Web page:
Wait, supply and what? Schuman confused

Libertarians, Rush references, Vitae

LOL psych. Literally everyone knows about how supply and demand “works.” I just don’t think that’s an excuse to treat people like shit. My latest on Vitae gets into it a bit. I’ve got one more piece coming out today (on Slate, stay tuned), and then I am ON VACATION from Internet publication for a few weeks. My computer broke and I’m hundreds of miles away from anywhere I can get it fixed or even fix it myself (no real WiFi out here), so I’m taking it as a sign from above that I need to take a breather and spend (even more) time with my kid. 




Six Months: Up, Up, UP!


Greetings, Small Human!
Today you’re six gigantic months old. And you already have reason to hate me, because this week I inadvertently made you famous when I talked about you on the Internet in an article that was very widely read.

I’ll be sorry when you start pulling your substantial weight around here.

Right now the ratio still tilts a little too far in favor of you sucking out my life force and then giving a little shrug (or, increasingly, a bite).

If you’ll recall the signoff from our last monthly update (which you can, because you can 100 percent understand language and read the Internet — or I assume you can, since you have a sixth sense about whenever I am working or doing anything time-sensitive), I wistfully declared that I wished you would stay five months old and adorable forever — but I also knew that the second I wrote that down, or said it aloud, something FUBAR would happen immediately.

And I’m proud to say that not 24 hours after I hit “publish,” you cut a morning walk short with an inconsolable, high-pitched wail, your Pain Cry, one I’ve only heard before when you got your shots at the pediatrician. (Also when I dropped my phone on your head that one time. I’m sorry, honey. Maybe if you allowed me to be anywhere but fused to you during naps I wouldn’t have to entertain myself reading Drunk Mom on my Kindle app.*)

At first I was panicked, because nothing was helping you — not nursing, not cuddling, not changing, nothing. Then I thought to myself…could it be? And I stuck a finger in your little maw, and sure enough, there were the tips of two giant chompers, poking their way through! You, my dear, have TEETH!!!!!!!

The good news is, you seem to be out of pain (which is a relief, because you only halfway tolerate your various teething accoutrements, and we had to drug you with baby Tylenol once, although you spit most of it out). The bad news is, you continue to gnaw on literally everything in sight: paper, cat toys, electric cords, the more dangerous the better, and you are grabby, so we can’t relax for a second — and, in the case of your father’s fingers and your mother’s boobs, everyone. I can’t count the number of times I’ve been jolted out of nursing reverie in stabbing pain, only to gather my wits quickly and go No no no Lini. Lini no bite Mama. No bities. Bities HURTS Mama. You usually react by giving me an insoucient look and biting me again, like my boob is an old-timey stogie and you’re a 75-year-old man at the Club. Now look here, see. Twenty-three skidoo, see. Great.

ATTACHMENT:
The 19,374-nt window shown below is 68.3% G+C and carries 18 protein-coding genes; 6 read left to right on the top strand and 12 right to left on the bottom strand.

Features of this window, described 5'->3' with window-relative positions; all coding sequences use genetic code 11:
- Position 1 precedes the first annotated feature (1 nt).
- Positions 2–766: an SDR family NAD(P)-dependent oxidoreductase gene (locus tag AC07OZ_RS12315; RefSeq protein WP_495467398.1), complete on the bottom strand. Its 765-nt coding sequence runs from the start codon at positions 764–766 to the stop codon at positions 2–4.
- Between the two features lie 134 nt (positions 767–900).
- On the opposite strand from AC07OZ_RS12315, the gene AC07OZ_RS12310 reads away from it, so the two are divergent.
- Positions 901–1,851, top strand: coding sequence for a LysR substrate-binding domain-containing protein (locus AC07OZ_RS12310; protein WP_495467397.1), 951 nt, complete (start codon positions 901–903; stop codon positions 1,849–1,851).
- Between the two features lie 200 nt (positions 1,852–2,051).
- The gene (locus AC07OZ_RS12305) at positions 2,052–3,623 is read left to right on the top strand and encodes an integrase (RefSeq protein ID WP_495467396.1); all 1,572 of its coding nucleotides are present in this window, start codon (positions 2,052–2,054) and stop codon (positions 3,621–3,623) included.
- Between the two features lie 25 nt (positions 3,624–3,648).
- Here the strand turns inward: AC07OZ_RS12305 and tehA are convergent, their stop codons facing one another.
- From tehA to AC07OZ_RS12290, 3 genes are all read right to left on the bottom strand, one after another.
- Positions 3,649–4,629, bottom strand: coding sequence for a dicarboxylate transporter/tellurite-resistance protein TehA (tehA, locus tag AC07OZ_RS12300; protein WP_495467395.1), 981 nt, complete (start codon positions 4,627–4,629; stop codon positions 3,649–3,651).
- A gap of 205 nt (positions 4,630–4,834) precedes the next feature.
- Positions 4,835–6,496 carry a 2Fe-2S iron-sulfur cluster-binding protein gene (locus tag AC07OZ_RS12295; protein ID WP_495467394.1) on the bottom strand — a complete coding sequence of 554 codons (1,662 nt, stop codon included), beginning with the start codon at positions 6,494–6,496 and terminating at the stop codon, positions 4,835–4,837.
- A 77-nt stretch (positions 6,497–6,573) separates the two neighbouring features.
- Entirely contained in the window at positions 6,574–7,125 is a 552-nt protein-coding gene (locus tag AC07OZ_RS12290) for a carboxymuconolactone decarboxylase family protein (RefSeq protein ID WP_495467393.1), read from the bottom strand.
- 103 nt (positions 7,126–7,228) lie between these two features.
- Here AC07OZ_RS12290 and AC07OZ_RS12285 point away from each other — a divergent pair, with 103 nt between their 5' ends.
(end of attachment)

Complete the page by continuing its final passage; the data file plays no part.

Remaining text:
After being thoroughly shamed by the pediatrician and then the Internet, we have finally tightened the screws on Tummy Time, and although you are now officially “behind” on the “milestone” of rolling over (and I would be too if I had that much to roll over), you can do little babby pushups like a motherfucker. Every time you push up, I cheer you on by going “UP, UP, UUUUUUUUP!” And that seems to distract you for longer than the 27 seconds you used to tolerate your tummy time.

Your favorite torso-based activity is to watch your father and me do ebulliently-narrated yoga. (“Mama go UUUUUUUP! Mama go doooooooooown. Mama LUUUUUUUUUNGE!” I should 100% be a yoga teacher.) It is sometimes the only exercise I get besides lugging you around. Well, that and helping you do your new very favorite activity: JUMPIES. You love jumping. The fact that you cannot stand up by yourself is no obstacle. With only an enormous amount of help from whoever is holding you, you will jump jump jump jump the day away, bending your fat little legs and then kicking them hard, against what is only sometimes your father’s balls.

Until about two weeks ago, there were days you abjectly refused to go to sleep any other way than being strapped into the Ergo, facing me, and then making me loosen the straps and jiggle you down until I could jostle a boob into your face. “You want me to take her for a walk instead?” your Babcia would ask helpfully. “Can’t,” I’d answer, “She wants to sleep, walk and eat at the same time.” It was the only way to get you to nap for awhile. Then, with no prompting whatsoever, you started going apeshit every time I tried to load you into the Ergo facing me. Now you will ONLY walk in the Ergo facing out to the world, and all of the (over)stimulation it provides. Your father and I strap you in and take you for medium-length walks in the woods, holding your little hands as we go.

You love the lake here in upstate NY. It is one of the only places I have ever been able to just plop you on my lap and stare into space. You can sit on my lap looking out at the water, and the trees, and listen to the frogs and the fish jumping, and watch your papa go out in his kayak and come back, and you emit nothing more than an excited giggle and a satisfied little sigh now and then. You also love going in the lake. Your papa and I strip you all the way to your spectacular naked fatness, and dip you in up to the middle of your fat little belly, and you kick and squeal and kick and squeal. (The water where we dip you is about twelve inches deep, and we are both there to catch you, although nothing has gone wrong yet.)